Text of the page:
The plot, drawn from the comic by Chris Claremont and Bill Sienkiewicz, is standard-issue superhero-conspiracy stuff, with David being packed off to a high-security mental hospital that’s actually a combination government medical-research facility and holding cell, a place where mutants are held until authorities can decide whether they can be controlled and trained or if they should be put to death in the name of public safety. I’m not spoiling anything by telling you that David spent his entire life thinking he was mentally ill but is actually an Incredible Hulk of psychic violence, and that the powers he thought he possessed and all the bizarre images he kept seeing were just figments of a damaged mind; all this is put across in the first few minutes of the pilot, a fiendishly vivid, compressed montage of David’s childhood and adolescence that is articulated, like most of Legion, mainly through images, sound, and music, rather than through dialogue or voice-over narration.
Hawley, who wrote and directed the pilot, is a novelist first and foremost, but unlike many filmmakers who made their bones in literature, he realizes that words are but one tool in a filmmaker’s kit. The control exercised here over tone and point of view as well as chronology is extraordinary, it continues in the next two episodes (albeit on a smaller scale), and is articulated in a genuinely cinematic way. Time jumps, shifts of perspective and attitude, even small adjustments in power dynamics between characters are conveyed through cuts, camera movements, dissonant sound effects, unexpected bits of music and so forth, rather than by having somebody walk onscreen and announce it, which is how probably 90 percent of television dramas, including good ones, would do it. (Even Jessica Jones, which had some extraordinary stretches of subjective filmmaking, wasn’t this experimental; much of the story was still conveyed in traditional scenes of people talking until the point had been made.)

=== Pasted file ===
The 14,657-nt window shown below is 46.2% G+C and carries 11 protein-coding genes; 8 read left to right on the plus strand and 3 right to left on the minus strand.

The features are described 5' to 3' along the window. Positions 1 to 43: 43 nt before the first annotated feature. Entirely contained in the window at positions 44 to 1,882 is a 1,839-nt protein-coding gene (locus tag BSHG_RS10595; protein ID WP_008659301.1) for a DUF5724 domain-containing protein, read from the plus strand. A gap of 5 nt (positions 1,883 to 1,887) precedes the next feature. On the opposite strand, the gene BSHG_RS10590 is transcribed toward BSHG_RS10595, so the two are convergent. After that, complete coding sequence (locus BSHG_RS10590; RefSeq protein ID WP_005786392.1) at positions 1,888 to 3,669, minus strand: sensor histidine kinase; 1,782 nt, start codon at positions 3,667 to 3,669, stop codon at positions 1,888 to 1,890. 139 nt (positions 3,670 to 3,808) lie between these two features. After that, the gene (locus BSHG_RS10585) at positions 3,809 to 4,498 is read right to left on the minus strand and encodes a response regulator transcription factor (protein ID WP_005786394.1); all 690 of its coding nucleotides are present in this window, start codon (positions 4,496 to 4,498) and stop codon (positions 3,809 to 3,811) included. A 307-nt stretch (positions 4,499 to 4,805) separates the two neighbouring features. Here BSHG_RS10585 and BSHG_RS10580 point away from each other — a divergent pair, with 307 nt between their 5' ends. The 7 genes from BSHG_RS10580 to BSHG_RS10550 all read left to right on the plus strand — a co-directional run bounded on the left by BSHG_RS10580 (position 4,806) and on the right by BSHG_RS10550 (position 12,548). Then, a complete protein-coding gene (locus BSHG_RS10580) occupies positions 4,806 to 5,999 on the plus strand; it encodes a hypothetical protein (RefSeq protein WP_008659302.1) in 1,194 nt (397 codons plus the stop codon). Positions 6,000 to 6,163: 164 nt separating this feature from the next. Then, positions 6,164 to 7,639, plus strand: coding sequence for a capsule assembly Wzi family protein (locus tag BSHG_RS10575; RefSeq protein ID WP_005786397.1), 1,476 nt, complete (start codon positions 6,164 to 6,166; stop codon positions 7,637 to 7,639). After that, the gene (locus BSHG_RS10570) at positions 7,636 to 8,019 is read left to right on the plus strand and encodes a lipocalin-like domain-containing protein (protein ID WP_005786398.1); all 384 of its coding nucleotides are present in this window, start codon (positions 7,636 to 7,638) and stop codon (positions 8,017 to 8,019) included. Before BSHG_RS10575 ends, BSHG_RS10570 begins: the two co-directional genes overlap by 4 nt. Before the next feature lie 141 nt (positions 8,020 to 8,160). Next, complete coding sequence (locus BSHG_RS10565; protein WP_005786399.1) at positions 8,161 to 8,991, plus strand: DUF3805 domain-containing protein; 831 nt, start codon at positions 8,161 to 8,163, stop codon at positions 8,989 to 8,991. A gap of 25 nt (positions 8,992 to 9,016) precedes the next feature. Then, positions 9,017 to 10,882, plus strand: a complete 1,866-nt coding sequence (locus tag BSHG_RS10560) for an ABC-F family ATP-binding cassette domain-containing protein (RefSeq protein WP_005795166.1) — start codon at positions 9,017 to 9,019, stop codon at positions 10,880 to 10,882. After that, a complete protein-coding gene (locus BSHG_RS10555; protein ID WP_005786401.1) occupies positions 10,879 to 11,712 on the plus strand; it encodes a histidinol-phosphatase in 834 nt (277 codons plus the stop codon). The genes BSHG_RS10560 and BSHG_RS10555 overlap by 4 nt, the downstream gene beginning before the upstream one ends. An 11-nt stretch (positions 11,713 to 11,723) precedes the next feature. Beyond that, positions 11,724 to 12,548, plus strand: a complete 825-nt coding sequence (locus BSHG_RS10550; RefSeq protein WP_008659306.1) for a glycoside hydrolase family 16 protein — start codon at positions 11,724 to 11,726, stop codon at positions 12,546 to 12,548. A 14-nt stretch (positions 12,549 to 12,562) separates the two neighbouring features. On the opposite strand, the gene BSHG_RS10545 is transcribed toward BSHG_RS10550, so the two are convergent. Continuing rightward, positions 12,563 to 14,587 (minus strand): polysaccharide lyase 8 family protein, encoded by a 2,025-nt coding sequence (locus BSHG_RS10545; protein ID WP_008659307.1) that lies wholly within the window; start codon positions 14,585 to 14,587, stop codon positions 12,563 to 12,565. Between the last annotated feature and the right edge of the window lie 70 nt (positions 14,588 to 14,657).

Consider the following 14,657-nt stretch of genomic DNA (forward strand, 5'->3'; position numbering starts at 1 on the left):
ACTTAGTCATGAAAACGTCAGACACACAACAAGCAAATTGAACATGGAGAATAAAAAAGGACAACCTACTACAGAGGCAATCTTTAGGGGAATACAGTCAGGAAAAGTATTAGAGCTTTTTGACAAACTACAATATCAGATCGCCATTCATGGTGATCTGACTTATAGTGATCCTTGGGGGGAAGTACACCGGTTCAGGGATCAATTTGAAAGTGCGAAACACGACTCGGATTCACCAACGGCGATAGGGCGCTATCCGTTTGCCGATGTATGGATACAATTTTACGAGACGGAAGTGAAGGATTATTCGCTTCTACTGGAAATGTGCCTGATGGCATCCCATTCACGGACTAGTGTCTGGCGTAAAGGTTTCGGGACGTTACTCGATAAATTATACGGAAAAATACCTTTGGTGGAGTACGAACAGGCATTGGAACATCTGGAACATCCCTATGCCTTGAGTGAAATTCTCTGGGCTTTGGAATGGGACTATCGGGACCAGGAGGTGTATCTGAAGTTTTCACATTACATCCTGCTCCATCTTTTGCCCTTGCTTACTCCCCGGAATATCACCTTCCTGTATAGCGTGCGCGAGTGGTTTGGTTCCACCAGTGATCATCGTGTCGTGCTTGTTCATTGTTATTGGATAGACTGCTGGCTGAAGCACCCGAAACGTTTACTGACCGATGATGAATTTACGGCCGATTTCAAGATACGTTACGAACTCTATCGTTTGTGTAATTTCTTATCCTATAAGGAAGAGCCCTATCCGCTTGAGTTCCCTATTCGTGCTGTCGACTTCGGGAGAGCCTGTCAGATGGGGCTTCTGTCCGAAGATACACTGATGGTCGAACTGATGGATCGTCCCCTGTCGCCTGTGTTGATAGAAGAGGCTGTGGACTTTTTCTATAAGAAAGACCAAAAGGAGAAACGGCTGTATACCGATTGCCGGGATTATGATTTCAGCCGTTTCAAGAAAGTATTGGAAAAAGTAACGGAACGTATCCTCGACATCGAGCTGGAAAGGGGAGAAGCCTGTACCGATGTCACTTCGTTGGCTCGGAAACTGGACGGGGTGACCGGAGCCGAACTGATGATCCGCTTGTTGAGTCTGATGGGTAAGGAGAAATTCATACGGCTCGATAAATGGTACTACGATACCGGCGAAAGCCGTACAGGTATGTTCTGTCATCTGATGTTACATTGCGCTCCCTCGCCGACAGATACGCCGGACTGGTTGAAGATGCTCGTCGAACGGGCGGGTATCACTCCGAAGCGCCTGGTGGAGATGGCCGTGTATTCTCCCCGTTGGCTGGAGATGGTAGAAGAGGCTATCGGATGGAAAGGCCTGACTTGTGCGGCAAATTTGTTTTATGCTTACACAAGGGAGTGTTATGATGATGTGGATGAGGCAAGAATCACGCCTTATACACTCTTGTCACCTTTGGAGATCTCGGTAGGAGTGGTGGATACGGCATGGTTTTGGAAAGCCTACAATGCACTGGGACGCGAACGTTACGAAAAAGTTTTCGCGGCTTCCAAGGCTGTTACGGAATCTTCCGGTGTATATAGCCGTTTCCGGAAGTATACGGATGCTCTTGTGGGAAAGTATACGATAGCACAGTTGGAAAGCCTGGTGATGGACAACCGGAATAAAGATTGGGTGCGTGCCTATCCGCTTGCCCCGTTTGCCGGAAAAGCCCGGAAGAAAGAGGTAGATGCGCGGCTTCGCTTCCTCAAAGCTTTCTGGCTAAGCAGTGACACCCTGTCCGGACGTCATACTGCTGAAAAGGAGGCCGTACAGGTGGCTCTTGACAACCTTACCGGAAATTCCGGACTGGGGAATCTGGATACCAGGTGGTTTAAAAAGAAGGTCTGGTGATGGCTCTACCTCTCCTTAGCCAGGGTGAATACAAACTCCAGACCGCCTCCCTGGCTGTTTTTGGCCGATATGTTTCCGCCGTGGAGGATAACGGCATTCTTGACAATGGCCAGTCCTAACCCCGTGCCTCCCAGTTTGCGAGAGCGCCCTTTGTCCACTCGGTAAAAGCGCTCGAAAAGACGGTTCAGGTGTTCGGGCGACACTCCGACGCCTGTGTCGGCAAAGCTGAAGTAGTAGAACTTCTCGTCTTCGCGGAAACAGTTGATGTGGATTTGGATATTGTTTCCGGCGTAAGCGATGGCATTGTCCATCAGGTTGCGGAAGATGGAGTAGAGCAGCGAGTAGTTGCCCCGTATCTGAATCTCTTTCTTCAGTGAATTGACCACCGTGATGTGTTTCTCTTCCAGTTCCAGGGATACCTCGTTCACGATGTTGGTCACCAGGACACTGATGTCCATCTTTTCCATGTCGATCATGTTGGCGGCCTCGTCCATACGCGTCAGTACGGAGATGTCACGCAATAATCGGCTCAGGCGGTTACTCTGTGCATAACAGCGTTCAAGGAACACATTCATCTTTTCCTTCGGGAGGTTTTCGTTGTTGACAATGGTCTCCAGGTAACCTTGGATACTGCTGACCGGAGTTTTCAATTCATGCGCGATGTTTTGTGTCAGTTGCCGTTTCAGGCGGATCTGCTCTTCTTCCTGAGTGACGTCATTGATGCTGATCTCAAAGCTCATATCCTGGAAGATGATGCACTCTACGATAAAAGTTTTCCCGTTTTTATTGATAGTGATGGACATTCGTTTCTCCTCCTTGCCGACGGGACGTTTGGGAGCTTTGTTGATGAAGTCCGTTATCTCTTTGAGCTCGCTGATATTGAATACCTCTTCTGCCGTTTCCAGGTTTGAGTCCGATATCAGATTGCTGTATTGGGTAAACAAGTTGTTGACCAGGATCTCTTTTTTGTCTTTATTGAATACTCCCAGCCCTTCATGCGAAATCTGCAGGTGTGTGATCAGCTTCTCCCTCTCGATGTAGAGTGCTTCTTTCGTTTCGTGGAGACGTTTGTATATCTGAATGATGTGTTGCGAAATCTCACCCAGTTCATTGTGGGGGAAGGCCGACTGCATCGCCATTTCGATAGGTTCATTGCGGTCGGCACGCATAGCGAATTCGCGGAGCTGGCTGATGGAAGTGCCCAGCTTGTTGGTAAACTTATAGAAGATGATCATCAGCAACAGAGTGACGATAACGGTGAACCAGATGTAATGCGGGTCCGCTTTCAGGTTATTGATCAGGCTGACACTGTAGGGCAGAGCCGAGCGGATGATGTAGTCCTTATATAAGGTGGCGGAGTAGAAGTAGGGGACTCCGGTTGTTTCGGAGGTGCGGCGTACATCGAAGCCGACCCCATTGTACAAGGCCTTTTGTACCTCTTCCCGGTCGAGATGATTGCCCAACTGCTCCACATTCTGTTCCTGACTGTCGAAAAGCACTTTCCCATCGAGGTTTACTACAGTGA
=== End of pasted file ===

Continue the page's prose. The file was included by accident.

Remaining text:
Like Hawley’s sister FX series Fargo — which plays like an homage to every Coen Brothers film ever made as well as every piece of art that fed the Coens’ imaginations, yet somehow manages to maintain its own peculiar identity — Legion should never be turned into a spot-the-influences drinking game, because it would make your liver explode. Suffice it to say that two of the most prominent influences here are the least expected: Wes Anderson, whose deep-focus, often symmetrical compositions, mid-century analog designs, and retro-hipster soundtracks infuse even the most dire set pieces with pop fizz; and Bob Fosse (Cabaret, All That Jazz), who fractured his film narratives into glittering pieces without confusing the viewer. My major complaint at this early phase is that the show spends more time looking back (into the hero’s past) than ahead (to whatever the future will bring for him and his mentors and colleagues). Westworld and Mr. Robot suffer from this same problem, but at least Legion has figured out a way to make the information-delivery process kinetic and exhilarating, not to mention charming. And even if it never amounts to anything but a bunch of great notions and enjoyable performances, I’ll keep watching.
*A version of this article appears in the February 20, 2017, issue of New York Magazine.